The Best Show On T.V.
If you're tired of watching non-stop coverage of bombs exploding in Israel and Lebanon, allow us to point you in the direction of some of television's most interesting -- and beautiful -- pictures this week: NASA TV.
But hurry... the show ends on Monday.
Since the Columbia disaster, NASA has rigged more cameras on the Shuttle orbiter than in any other time during the program's history. If you are a space geek or you just like watching the Earth spin far below, take a look at NASA TV.
I have NEVER seen so many interesting angles of the Earth... spacewalkers... or the shuttledoing giant loops in Earth orbit. There's more coverage of this trip than in a Michael Bay action film.
During one spacewalk this week, small cameras mounted on the helmets of the astronauts provided crystal clear images of the men working on the space station.
Talk about an 'up-close-and-personal-point-of-view.'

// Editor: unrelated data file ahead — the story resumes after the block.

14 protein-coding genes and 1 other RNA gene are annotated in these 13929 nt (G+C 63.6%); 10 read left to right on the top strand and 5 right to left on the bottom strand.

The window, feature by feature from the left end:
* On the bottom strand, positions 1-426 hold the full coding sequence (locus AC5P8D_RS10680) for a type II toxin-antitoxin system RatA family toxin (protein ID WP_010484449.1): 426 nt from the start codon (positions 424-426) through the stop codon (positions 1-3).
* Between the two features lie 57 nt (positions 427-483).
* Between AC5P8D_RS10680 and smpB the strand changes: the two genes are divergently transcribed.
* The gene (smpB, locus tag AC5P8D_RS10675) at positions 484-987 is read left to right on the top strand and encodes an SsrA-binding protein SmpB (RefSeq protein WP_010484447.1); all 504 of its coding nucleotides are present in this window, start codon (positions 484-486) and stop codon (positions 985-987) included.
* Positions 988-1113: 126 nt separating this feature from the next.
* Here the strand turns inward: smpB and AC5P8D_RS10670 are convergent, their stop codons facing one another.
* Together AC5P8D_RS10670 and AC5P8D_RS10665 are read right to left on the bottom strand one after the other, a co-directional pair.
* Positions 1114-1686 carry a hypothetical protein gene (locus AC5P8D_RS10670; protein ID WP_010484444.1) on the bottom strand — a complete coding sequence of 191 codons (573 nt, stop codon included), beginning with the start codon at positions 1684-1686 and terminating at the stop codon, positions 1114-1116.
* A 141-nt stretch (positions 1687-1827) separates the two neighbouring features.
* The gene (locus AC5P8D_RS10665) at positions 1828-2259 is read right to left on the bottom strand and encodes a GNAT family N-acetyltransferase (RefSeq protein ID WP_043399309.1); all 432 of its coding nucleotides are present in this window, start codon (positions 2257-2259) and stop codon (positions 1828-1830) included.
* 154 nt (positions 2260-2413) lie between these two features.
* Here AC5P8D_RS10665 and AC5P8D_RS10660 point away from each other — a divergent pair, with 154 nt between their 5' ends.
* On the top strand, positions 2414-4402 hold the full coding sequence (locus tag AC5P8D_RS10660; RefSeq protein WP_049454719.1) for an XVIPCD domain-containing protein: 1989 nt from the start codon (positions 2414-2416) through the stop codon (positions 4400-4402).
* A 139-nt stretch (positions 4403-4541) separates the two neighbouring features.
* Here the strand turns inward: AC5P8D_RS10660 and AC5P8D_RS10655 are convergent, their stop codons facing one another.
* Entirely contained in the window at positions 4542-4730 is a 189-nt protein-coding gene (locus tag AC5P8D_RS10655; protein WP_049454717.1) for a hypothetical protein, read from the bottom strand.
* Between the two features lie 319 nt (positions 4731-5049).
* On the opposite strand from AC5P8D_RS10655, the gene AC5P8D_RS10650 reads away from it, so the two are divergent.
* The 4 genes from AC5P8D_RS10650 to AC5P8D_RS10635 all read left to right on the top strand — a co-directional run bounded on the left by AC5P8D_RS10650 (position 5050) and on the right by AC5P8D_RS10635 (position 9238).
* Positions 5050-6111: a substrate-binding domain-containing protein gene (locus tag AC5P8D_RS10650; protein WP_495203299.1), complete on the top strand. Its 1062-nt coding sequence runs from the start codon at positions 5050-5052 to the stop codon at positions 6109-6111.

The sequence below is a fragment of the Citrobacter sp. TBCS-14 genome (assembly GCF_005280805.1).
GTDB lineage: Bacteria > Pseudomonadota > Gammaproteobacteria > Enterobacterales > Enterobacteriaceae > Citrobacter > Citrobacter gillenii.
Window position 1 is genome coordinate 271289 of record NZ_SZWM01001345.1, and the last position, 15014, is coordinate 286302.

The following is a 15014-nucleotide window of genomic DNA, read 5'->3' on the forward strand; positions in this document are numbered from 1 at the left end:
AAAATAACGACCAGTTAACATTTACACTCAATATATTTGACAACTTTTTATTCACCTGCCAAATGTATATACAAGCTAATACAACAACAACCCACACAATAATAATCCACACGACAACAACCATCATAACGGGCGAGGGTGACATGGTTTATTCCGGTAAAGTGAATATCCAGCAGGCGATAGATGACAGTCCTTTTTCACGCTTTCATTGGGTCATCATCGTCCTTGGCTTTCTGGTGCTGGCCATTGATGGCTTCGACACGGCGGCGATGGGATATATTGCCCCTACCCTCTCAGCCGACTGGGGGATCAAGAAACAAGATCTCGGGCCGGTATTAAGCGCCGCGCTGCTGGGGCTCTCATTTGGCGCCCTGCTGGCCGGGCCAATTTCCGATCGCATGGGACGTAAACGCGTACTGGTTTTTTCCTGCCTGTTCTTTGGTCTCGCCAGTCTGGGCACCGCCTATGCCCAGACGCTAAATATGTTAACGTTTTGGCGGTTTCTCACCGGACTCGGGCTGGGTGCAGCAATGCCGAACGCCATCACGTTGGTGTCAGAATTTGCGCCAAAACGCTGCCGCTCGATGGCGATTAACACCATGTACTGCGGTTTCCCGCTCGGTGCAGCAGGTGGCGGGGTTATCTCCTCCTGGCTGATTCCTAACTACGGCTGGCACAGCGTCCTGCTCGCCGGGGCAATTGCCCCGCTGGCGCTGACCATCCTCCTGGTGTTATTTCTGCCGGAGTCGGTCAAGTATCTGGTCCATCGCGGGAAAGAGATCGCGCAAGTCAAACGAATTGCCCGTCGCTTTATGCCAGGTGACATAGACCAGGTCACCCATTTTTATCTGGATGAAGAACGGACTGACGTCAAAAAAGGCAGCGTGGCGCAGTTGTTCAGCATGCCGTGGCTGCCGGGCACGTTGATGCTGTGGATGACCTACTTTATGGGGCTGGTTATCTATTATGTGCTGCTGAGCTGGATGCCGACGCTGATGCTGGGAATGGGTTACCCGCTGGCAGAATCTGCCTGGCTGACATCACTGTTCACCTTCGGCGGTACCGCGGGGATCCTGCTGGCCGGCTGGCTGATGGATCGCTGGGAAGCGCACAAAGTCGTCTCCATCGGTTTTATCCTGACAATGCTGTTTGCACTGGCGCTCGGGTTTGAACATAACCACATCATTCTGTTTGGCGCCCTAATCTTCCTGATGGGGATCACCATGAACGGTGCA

Even the banter from the astronauts is becoming less guarded and loaded with NASA-speak (Spacewalker: "Lemme give the airlatch a twist... ugh! This is a real mother to get closed.").
Can't get NASA TV? Don't fret-- just log on to NASA and take a look at some of their archived video clips. One of the most fascinating shots is from a camera mounted onto one of the shuttle's solid rocket boosters. The camera captures the neck-breaking moment that the orbiter blasts free of the launchpad gantry... and continues all the way to reaching the boundry of space. The moment of separation between the shuttle and the booster rocket is an absolutely incredible sight. Buck Rogers lives! We've come a long way since those grainy images of Neil and Buzz...
For the serious student of NASA-land, point your browser to another NASA website that allows you to view -- with your bare eyes -- the shuttle and International Space Station. I'm traveling this week, so I've seen the shuttle both in Los Angeles and high above New York City. This is probably the tenth or eleventh time I've done this, and I'm still amazed when I consider that I'm watching a small bit of humanity whizz over my head at 17,000 miles per hour.
This week you're reminded by the Shuttle's images that from two hundred miles up, borders are invisible... and the bigger picture becomes more clear.